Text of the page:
In addition to my job as a culinary instructor, I was brought along as a nutrition advocate.  On the island of Majuro, the Air Force dietitian and I visited the hospital kitchen to review the menu and ensure it was adequately addressing the country’s devastating diabetes crisis. It was not. RMI recently declared a national health crisis. Seventy-five percent of the women and 50 percent of the men are obese. Thirty percent of people over the age of 15 have type 2 diabetes, and 50 percent over the age of 35 suffer from it. The majority of the surgeries performed throughout these atolls are diabetes-related amputations.  

The reason? The islands are so overcrowded that there is no longer room for agriculture. As a result, the indigenous food supply cannot support the population. Imported processed foods are cheaper than imported produce, and there is little to no nutrition education. Case in point, the hospital we visited was serving diabetic patients white rice, white bread, white potatoes and bananas.

On top of that, the islands have no health department, zero health standards and no sanitation requirements, resulting in perhaps the filthiest kitchens I have ever entered. A U.S. Army preventive medicine team was with us inspecting local eateries and swabbing doorknobs and food prep surfaces for traces of disease — of which they found plenty. (Thank goodness for MREs [meals ready to eat]. While I am usually game to try anything, I am not up for E. coli.)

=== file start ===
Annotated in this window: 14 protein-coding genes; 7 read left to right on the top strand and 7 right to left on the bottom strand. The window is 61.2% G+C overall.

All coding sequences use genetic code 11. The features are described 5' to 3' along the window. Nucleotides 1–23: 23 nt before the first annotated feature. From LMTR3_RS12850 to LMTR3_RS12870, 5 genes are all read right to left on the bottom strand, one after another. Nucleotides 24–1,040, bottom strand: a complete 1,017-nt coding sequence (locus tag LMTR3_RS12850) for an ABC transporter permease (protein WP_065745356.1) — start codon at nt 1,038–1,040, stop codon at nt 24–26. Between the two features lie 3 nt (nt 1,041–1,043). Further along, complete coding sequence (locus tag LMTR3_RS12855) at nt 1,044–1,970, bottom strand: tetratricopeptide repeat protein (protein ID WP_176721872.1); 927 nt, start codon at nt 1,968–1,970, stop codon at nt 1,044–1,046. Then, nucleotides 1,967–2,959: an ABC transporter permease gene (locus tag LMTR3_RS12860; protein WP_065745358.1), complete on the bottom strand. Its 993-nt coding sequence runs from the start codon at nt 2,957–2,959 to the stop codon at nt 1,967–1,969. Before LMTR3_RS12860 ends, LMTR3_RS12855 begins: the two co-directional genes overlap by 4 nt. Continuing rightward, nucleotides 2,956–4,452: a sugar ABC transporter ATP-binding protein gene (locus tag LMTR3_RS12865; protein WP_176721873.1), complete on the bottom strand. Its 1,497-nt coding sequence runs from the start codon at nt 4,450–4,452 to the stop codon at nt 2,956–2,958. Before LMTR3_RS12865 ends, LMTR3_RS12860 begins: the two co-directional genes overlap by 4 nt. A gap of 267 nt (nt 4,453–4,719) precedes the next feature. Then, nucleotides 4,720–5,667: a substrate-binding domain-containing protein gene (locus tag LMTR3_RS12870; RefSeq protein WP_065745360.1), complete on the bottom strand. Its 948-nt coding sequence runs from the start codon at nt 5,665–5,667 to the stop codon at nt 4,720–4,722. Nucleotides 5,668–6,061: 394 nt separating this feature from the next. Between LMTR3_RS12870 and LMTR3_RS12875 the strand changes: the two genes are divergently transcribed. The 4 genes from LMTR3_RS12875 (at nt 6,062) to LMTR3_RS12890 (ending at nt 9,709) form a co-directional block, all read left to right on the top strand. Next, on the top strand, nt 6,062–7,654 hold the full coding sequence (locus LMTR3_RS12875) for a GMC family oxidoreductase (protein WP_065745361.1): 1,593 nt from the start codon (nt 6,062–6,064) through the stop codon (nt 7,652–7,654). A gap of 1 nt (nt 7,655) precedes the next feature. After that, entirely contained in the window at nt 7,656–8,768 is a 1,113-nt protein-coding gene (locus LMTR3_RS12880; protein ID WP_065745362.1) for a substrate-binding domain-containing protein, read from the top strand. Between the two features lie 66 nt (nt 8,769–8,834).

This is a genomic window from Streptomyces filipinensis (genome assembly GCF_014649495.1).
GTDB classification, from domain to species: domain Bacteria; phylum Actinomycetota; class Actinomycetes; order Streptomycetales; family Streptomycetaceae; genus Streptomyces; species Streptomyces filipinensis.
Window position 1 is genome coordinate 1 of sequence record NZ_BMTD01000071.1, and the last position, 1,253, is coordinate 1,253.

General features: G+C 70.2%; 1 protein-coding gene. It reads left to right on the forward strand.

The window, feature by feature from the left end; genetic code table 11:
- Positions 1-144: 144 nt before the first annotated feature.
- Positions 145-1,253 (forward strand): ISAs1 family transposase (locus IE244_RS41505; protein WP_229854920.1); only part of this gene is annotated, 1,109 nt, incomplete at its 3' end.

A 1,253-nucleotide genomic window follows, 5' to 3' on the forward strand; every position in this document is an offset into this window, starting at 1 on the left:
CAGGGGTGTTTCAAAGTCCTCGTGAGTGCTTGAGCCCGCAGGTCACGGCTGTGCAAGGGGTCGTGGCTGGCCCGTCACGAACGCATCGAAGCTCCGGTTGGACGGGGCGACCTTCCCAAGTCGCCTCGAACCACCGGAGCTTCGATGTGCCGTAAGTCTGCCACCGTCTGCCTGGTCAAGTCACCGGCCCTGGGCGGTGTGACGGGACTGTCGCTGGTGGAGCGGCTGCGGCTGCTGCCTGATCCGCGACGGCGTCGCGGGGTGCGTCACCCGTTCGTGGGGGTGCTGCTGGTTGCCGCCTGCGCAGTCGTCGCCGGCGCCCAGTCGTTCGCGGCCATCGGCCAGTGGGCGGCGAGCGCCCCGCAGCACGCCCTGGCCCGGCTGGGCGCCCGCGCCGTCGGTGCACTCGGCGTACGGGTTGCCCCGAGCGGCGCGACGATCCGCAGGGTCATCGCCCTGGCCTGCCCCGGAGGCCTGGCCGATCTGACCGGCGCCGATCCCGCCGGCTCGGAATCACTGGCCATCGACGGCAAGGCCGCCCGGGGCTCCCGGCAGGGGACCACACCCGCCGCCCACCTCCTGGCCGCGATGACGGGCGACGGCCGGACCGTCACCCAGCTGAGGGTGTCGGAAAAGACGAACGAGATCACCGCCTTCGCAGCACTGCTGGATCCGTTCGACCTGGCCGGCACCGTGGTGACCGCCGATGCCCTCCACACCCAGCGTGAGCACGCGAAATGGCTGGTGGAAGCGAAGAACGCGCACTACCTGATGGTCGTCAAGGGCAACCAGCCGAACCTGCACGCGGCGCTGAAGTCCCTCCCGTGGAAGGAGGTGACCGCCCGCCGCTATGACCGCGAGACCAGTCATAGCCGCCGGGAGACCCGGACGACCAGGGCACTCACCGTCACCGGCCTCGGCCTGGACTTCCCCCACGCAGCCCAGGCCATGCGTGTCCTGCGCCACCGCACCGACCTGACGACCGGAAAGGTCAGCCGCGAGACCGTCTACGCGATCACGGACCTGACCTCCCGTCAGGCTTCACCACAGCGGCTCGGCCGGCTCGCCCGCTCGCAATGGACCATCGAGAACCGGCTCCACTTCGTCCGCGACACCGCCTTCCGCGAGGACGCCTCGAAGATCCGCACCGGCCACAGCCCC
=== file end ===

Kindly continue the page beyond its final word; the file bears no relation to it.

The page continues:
At each island the Pacific Partnership set up a health fair, providing free medical testing (blood pressure, body mass, eyesight, dental, family planning and mental health) and handing out free eyeglasses, hygiene and first aid products. A Navy Band came along to draw in the crowds, which ranged from 200 to 500 a day. Doctors and nurses met with local medical staffs for training and consulted on various cases. Dentists performed hundreds of procedures a day, mostly extractions. Veterinarians spayed and neutered hundreds of animals a day. (I helped spay puppies on the island of Ebeye. They don’t usually spay puppies, but the pet overpopulation is as bad as that of the people.)  Navy, Air Force and Army personnel constructed or repaired exercise facilities, including a number of basketball courts and rugby fields, for the region’s favorite sports.